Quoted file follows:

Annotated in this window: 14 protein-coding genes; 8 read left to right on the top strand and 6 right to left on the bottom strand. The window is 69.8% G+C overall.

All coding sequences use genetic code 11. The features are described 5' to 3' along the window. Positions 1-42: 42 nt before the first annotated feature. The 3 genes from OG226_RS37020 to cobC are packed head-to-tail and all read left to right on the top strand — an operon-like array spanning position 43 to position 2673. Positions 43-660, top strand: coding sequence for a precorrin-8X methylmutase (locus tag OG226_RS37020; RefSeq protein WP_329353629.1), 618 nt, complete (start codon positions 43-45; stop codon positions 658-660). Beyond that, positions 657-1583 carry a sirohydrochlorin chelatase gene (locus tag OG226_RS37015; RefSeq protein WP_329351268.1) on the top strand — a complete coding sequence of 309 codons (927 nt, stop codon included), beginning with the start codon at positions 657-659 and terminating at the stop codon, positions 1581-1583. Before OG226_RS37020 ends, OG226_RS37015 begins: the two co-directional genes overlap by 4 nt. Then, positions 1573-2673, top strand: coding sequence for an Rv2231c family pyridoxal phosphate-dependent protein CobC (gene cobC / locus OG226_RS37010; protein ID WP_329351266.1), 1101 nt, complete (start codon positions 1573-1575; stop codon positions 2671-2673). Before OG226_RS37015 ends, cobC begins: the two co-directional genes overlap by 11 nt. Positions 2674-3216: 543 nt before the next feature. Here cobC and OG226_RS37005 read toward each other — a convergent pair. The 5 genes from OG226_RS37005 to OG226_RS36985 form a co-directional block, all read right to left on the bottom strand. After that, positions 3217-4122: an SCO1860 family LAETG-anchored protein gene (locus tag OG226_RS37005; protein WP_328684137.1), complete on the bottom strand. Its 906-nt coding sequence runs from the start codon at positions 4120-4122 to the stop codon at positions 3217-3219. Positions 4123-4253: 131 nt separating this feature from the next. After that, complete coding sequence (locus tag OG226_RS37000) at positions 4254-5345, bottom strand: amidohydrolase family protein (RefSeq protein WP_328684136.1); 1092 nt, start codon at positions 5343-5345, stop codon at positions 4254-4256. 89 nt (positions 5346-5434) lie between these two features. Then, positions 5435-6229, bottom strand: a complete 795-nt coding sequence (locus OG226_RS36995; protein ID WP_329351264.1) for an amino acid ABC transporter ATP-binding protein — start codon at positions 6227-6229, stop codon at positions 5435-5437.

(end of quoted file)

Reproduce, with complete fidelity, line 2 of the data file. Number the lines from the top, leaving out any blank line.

All coding sequences use genetic code 11. The features are described 5' to 3' along the window. Positions 1-42: 42 nt before the first annotated feature. The 3 genes from OG226_RS37020 to cobC are packed head-to-tail and all read left to right on the top strand — an operon-like array spanning position 43 to position 2673. Positions 43-660, top strand: coding sequence for a precorrin-8X methylmutase (locus tag OG226_RS37020; RefSeq protein WP_329353629.1), 618 nt, complete (start codon positions 43-45; stop codon positions 658-660). Beyond that, positions 657-1583 carry a sirohydrochlorin chelatase gene (locus tag OG226_RS37015; RefSeq protein WP_329351268.1) on the top strand — a complete coding sequence of 309 codons (927 nt, stop codon included), beginning with the start codon at positions 657-659 and terminating at the stop codon, positions 1581-1583. Before OG226_RS37020 ends, OG226_RS37015 begins: the two co-directional genes overlap by 4 nt. Then, positions 1573-2673, top strand: coding sequence for an Rv2231c family pyridoxal phosphate-dependent protein CobC (gene cobC / locus OG226_RS37010; protein ID WP_329351266.1), 1101 nt, complete (start codon positions 1573-1575; stop codon positions 2671-2673). Before OG226_RS37015 ends, cobC begins: the two co-directional genes overlap by 11 nt. Positions 2674-3216: 543 nt before the next feature. Here cobC and OG226_RS37005 read toward each other — a convergent pair. The 5 genes from OG226_RS37005 to OG226_RS36985 form a co-directional block, all read right to left on the bottom strand. After that, positions 3217-4122: an SCO1860 family LAETG-anchored protein gene (locus tag OG226_RS37005; protein WP_328684137.1), complete on the bottom strand. Its 906-nt coding sequence runs from the start codon at positions 4120-4122 to the stop codon at positions 3217-3219. Positions 4123-4253: 131 nt separating this feature from the next. After that, complete coding sequence (locus tag OG226_RS37000) at positions 4254-5345, bottom strand: amidohydrolase family protein (RefSeq protein WP_328684136.1); 1092 nt, start codon at positions 5343-5345, stop codon at positions 4254-4256. 89 nt (positions 5346-5434) lie between these two features. Then, positions 5435-6229, bottom strand: a complete 795-nt coding sequence (locus OG226_RS36995; protein ID WP_329351264.1) for an amino acid ABC transporter ATP-binding protein — start codon at positions 6227-6229, stop codon at positions 5435-5437.